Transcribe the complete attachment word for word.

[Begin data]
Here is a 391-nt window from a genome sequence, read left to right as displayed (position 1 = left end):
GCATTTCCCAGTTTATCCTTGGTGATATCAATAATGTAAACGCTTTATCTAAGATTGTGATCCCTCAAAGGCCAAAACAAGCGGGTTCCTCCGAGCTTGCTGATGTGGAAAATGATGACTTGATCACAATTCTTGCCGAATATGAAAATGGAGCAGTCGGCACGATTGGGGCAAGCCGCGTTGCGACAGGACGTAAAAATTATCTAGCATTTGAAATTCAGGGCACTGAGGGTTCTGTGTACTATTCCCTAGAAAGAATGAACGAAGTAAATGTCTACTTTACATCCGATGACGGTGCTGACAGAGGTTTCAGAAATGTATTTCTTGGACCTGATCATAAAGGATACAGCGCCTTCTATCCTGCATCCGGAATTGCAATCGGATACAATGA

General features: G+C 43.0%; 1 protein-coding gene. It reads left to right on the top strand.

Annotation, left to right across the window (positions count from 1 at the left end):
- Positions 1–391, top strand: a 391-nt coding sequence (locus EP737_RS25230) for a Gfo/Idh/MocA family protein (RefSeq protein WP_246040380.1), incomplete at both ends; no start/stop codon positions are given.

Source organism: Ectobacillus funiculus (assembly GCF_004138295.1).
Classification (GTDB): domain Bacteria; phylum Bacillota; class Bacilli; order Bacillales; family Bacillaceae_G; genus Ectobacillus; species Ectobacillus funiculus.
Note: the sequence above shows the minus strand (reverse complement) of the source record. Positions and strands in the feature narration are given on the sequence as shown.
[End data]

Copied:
Here is a 391-nt window from a genome sequence, read left to right as displayed (position 1 = left end):
GCATTTCCCAGTTTATCCTTGGTGATATCAATAATGTAAACGCTTTATCTAAGATTGTGATCCCTCAAAGGCCAAAACAAGCGGGTTCCTCCGAGCTTGCTGATGTGGAAAATGATGACTTGATCACAATTCTTGCCGAATATGAAAATGGAGCAGTCGGCACGATTGGGGCAAGCCGCGTTGCGACAGGACGTAAAAATTATCTAGCATTTGAAATTCAGGGCACTGAGGGTTCTGTGTACTATTCCCTAGAAAGAATGAACGAAGTAAATGTCTACTTTACATCCGATGACGGTGCTGACAGAGGTTTCAGAAATGTATTTCTTGGACCTGATCATAAAGGATACAGCGCCTTCTATCCTGCATCCGGAATTGCAATCGGATACAATGA

General features: G+C 43.0%; 1 protein-coding gene. It reads left to right on the top strand.

Annotation, left to right across the window (positions count from 1 at the left end):
- Positions 1–391, top strand: a 391-nt coding sequence (locus EP737_RS25230) for a Gfo/Idh/MocA family protein (RefSeq protein WP_246040380.1), incomplete at both ends; no start/stop codon positions are given.

Source organism: Ectobacillus funiculus (assembly GCF_004138295.1).
Classification (GTDB): domain Bacteria; phylum Bacillota; class Bacilli; order Bacillales; family Bacillaceae_G; genus Ectobacillus; species Ectobacillus funiculus.
Note: the sequence above shows the minus strand (reverse complement) of the source record. Positions and strands in the feature narration are given on the sequence as shown.